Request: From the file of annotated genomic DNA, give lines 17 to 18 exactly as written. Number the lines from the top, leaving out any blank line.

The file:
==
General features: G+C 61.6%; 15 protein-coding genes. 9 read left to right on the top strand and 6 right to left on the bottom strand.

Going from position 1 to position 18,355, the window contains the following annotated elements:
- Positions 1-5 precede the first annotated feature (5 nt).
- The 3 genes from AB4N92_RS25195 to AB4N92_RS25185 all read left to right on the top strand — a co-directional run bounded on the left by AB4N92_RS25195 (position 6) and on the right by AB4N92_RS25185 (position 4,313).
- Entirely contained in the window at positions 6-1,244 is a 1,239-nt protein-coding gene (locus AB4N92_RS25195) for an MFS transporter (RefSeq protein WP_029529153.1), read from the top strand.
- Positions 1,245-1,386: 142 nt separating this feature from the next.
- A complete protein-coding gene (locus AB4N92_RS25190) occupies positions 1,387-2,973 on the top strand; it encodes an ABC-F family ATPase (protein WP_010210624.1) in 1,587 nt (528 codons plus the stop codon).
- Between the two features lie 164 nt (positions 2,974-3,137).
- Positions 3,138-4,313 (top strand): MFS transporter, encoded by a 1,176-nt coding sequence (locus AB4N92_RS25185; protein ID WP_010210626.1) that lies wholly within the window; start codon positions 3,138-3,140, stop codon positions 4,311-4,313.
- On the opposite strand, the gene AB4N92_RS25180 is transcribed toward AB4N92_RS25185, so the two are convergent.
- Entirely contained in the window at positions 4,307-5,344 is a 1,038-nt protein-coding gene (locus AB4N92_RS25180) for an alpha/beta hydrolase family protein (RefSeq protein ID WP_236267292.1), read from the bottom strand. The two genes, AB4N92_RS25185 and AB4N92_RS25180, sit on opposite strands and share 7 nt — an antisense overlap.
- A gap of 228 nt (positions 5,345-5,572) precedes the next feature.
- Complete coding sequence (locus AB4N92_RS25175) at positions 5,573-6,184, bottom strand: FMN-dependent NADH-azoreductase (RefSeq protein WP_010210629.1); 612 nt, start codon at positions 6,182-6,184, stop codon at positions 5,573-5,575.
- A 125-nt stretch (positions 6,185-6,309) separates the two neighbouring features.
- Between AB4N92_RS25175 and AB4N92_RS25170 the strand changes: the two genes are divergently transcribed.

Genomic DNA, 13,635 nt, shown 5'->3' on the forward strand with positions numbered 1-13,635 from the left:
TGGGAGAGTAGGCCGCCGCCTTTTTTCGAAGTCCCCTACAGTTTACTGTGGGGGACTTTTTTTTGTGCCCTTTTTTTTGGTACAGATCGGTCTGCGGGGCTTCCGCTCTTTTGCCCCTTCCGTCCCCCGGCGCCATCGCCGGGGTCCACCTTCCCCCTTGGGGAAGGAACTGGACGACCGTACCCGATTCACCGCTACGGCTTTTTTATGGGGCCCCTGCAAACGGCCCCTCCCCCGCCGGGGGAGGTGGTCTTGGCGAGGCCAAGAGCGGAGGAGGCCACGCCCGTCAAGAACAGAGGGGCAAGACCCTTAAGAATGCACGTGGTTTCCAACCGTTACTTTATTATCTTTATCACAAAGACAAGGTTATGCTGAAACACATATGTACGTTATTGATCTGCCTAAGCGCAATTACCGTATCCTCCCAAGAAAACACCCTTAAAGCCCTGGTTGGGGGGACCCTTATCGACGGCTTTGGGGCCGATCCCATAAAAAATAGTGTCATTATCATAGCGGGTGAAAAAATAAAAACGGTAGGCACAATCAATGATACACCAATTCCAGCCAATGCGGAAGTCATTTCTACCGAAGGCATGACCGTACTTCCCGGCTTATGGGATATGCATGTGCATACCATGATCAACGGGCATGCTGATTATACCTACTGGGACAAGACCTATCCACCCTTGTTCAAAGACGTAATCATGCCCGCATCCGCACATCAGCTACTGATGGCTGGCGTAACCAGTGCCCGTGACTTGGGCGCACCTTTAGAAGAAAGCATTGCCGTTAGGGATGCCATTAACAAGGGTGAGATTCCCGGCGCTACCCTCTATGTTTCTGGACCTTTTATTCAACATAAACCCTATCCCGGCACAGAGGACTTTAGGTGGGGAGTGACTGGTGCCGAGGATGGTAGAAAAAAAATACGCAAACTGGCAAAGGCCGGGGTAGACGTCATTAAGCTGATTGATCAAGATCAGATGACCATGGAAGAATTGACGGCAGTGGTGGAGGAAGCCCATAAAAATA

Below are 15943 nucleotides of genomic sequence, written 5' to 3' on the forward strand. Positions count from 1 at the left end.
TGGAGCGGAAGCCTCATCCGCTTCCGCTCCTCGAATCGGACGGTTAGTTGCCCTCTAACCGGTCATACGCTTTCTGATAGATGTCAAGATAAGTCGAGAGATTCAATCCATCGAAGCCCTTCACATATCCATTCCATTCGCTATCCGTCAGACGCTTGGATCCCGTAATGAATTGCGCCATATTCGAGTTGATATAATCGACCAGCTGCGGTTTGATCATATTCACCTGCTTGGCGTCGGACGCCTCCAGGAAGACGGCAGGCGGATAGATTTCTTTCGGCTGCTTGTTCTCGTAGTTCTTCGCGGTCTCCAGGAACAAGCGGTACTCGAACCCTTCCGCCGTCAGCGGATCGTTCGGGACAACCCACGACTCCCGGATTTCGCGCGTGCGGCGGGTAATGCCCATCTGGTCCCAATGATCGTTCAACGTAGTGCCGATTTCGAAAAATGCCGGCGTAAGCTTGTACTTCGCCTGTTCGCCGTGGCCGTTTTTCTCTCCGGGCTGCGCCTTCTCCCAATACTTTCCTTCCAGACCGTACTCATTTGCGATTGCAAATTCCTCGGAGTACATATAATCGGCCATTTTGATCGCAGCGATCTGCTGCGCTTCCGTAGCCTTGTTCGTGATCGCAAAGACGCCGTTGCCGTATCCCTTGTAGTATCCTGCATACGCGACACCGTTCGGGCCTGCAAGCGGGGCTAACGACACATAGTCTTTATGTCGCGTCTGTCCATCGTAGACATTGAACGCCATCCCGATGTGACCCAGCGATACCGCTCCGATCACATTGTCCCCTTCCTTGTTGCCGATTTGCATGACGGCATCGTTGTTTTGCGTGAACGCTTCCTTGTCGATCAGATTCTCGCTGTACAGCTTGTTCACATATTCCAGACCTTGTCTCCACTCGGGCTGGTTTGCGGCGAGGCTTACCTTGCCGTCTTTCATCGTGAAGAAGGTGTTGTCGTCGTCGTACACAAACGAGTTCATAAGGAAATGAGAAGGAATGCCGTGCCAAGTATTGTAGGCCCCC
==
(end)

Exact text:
TGGGAGAGTAGGCCGCCGCCTTTTTTCGAAGTCCCCTACAGTTTACTGTGGGGGACTTTTTTTTGTGCCCTTTTTTTTGGTACAGATCGGTCTGCGGGGCTTCCGCTCTTTTGCCCCTTCCGTCCCCCGGCGCCATCGCCGGGGTCCACCTTCCCCCTTGGGGAAGGAACTGGACGACCGTACCCGATTCACCGCTACGGCTTTTTTATGGGGCCCCTGCAAACGGCCCCTCCCCCGCCGGGGGAGGTGGTCTTGGCGAGGCCAAGAGCGGAGGAGGCCACGCCCGTCAAGAACAGAGGGGCAAGACCCTTAAGAATGCACGTGGTTTCCAACCGTTACTTTATTATCTTTATCACAAAGACAAGGTTATGCTGAAACACATATGTACGTTATTGATCTGCCTAAGCGCAATTACCGTATCCTCCCAAGAAAACACCCTTAAAGCCCTGGTTGGGGGGACCCTTATCGACGGCTTTGGGGCCGATCCCATAAAAAATAGTGTCATTATCATAGCGGGTGAAAAAATAAAAACGGTAGGCACAATCAATGATACACCAATTCCAGCCAATGCGGAAGTCATTTCTACCGAAGGCATGACCGTACTTCCCGGCTTATGGGATATGCATGTGCATACCATGATCAACGGGCATGCTGATTATACCTACTGGGACAAGACCTATCCACCCTTGTTCAAAGACGTAATCATGCCCGCATCCGCACATCAGCTACTGATGGCTGGCGTAACCAGTGCCCGTGACTTGGGCGCACCTTTAGAAGAAAGCATTGCCGTTAGGGATGCCATTAACAAGGGTGAGATTCCCGGCGCTACCCTCTATGTTTCTGGACCTTTTATTCAACATAAACCCTATCCCGGCACAGAGGACTTTAGGTGGGGAGTGACTGGTGCCGAGGATGGTAGAAAAAAAATACGCAAACTGGCAAAGGCCGGGGTAGACGTCATTAAGCTGATTGATCAAGATCAGATGACCATGGAAGAATTGACGGCAGTGGTGGAGGAAGCCCATAAAAATA

Below are 15943 nucleotides of genomic sequence, written 5' to 3' on the forward strand. Positions count from 1 at the left end.